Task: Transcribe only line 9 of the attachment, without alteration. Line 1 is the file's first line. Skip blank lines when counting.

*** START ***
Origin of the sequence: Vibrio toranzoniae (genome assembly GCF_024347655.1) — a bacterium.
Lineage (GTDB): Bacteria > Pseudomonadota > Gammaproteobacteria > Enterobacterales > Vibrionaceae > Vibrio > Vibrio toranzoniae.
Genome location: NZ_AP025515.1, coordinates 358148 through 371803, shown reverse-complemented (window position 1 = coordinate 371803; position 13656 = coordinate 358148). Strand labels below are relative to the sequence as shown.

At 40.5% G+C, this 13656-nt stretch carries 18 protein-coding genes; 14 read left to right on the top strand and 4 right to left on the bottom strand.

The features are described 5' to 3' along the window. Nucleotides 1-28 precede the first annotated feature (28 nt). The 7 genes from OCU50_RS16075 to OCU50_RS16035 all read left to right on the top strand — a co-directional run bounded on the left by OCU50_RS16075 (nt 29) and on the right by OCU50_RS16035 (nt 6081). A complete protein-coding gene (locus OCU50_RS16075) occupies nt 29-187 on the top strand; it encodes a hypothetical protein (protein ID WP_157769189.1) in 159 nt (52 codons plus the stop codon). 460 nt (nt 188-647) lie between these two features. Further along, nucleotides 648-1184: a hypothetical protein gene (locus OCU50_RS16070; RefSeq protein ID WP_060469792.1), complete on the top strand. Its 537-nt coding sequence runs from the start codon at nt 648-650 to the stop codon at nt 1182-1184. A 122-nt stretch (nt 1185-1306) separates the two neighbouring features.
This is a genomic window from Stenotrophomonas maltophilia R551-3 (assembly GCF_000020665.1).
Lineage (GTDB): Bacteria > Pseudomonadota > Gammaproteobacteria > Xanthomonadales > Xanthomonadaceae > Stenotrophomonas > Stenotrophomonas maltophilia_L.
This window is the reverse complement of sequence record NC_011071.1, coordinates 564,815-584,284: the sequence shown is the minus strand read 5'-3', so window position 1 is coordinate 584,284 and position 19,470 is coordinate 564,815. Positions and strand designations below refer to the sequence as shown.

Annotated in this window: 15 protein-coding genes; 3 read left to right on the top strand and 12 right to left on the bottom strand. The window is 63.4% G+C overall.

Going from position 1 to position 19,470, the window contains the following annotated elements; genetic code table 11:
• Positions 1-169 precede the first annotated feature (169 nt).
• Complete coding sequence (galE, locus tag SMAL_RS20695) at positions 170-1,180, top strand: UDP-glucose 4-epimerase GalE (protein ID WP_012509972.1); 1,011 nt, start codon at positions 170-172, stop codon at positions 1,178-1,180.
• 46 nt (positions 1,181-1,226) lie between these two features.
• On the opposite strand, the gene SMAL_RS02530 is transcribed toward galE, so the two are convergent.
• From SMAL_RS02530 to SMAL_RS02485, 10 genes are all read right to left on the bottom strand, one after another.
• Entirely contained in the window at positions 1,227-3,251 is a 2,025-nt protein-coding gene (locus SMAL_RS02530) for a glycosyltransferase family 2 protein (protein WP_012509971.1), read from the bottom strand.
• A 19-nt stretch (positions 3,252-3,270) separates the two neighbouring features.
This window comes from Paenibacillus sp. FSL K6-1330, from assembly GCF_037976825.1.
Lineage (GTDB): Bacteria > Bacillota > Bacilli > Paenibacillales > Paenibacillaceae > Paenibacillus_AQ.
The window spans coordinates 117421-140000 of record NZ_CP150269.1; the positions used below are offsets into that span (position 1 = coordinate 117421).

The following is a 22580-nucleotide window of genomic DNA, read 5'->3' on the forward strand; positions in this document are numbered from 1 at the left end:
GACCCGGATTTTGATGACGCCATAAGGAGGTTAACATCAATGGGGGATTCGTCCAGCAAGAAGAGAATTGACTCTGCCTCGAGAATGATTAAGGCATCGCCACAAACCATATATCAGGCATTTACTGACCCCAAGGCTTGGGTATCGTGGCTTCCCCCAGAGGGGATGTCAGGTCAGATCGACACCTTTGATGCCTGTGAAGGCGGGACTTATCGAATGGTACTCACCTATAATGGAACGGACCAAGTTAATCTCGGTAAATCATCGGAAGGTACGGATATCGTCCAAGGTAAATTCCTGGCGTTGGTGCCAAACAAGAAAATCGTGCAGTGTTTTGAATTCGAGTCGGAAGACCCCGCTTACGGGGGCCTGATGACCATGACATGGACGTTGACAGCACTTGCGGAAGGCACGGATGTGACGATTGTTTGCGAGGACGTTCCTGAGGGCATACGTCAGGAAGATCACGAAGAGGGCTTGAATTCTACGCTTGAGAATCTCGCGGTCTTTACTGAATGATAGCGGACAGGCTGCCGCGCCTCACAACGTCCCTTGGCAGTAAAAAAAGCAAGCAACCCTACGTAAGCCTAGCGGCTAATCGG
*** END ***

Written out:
Annotated in this window: 15 protein-coding genes; 3 read left to right on the top strand and 12 right to left on the bottom strand. The window is 63.4% G+C overall.